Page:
* Myth 5: Current business models and markets are delivering

The reality: Current market designs and business models are unable to cope with the increasing renewable shares, decentralised systems, or growing information architecture.

* Myth 6: Current programmes will deliver universal access to energy within 10-15 years

The reality: On current paths, between 730 million people (in the Jazz scenario) and 880 million people (in the Symphony scenario) will lack access to electricity in 2030.

* Myth 7: On a global scale capital is cheap and abundant

The reality: Capital is extremely sensitive to perceived political and regulatory risks. Growing pressures on public finances will restrict availability of public funds to substitute or augment private financing of energy initiatives.

Defining the future: “The global aspirations on energy security, access and environmental sustainability are destined to fail unless incisive and urgent actions are taken to both develop and transform the energy system,” said the WEC. It went on to set out a number of recommendations:

  1. We are looking in the wrong place. The focus must shift from the supply mix to demand efficiency. We need more demand-side investments, innovation, incentives and stronger technical standards to reduce energy intensity. Price controls, subsidies, trade barriers and absolute targets for individual technologies distort the market and can have unintended consequences, so policy-makers must use them only sparingly.
  2. To attract the needed investment, national policy and regulatory frameworks have to be balanced. We need robust, predictable and transparent frameworks that allow the market freedom to exercise informed choices in terms of innovation, technology and investment. There is little agreement between investors and governments on the nature, price, and value of risks. It is therefore critical to improve understanding of risk and how to price it.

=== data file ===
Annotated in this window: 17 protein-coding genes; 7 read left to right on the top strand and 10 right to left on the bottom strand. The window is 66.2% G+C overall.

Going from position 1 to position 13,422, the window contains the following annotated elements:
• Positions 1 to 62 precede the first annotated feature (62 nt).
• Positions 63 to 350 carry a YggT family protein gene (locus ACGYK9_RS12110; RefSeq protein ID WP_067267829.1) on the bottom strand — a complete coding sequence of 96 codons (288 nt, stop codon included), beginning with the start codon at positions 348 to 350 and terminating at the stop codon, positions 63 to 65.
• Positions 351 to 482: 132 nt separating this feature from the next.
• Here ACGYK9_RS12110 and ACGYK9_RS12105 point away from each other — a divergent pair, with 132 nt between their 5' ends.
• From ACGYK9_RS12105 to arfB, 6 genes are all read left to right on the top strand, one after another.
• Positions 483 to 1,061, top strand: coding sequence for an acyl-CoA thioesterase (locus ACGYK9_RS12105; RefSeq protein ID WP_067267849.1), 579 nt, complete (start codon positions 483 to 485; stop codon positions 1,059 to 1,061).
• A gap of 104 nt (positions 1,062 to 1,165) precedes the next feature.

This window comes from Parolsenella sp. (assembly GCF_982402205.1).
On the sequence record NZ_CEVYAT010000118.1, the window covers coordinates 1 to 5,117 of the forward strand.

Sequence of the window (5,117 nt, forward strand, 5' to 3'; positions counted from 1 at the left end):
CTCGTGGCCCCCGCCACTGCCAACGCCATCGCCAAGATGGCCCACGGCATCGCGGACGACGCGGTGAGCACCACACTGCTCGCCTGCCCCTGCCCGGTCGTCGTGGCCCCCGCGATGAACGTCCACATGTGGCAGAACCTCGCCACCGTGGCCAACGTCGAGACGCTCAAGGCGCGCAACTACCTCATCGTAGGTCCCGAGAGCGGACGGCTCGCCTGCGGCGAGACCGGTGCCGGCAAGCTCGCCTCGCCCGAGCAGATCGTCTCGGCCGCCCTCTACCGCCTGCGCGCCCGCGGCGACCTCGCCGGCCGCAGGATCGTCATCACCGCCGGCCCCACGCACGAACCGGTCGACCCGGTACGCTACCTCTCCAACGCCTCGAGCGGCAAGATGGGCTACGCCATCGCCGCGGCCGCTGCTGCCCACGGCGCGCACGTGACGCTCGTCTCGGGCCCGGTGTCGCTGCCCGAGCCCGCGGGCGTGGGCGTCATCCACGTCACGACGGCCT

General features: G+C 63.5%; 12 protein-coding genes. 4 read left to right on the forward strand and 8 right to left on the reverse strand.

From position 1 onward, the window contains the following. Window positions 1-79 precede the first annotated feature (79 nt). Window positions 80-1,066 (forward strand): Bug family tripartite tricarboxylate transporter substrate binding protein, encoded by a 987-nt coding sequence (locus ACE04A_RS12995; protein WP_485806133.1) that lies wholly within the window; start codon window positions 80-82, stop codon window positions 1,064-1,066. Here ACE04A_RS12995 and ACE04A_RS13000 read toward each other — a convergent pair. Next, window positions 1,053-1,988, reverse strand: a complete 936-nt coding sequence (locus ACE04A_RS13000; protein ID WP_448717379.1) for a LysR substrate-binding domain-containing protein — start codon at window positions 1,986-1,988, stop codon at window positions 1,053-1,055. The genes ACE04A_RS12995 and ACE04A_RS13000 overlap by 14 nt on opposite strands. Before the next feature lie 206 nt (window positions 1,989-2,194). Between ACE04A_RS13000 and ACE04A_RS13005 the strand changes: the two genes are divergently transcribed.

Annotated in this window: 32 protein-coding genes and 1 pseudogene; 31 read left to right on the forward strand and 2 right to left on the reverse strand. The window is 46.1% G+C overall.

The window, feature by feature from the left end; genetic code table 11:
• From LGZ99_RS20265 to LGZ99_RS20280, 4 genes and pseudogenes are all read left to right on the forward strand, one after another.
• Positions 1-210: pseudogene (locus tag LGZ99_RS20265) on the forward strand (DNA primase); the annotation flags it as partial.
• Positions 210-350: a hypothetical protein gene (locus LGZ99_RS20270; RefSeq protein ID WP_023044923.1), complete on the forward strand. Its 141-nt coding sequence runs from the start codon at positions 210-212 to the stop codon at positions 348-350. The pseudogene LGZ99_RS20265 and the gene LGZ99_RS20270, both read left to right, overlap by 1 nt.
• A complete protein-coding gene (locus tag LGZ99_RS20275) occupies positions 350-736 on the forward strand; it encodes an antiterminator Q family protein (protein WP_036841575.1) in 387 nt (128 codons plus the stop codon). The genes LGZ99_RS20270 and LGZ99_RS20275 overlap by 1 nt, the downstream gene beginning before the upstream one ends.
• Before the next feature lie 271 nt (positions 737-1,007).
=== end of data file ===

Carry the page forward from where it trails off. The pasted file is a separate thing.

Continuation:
3. We need significant investments in RD&D. We urgently need to realise the potential of breakthrough technologies such as electricity storage and CC(U)S (carbon capture, utilisation and storage). WEC analysis shows that the 450 parts per million carbon dioxide goal cannot be achieved without CC(U)S.
  4. The energy map is changing and our institutions need to change to keep pace. The centre of gravity in energy has moved outside OECD countries – and so are interactions between the countries and regions.
  5. To ensure universal access to energy, policy and institutional frameworks and funds are needed to de-risk and support entrepreneurial approaches.
  6. It’s no longer just about mitigation. Risks from the energy-water nexus, extreme weather events, or cyber-terrorism (to name but a few) expose our energy infrastructure to potential disasters. We need to adapt, re-think, and redefine the resilience of energy infrastructure.

by Alex Forbes, Daegu, South Korea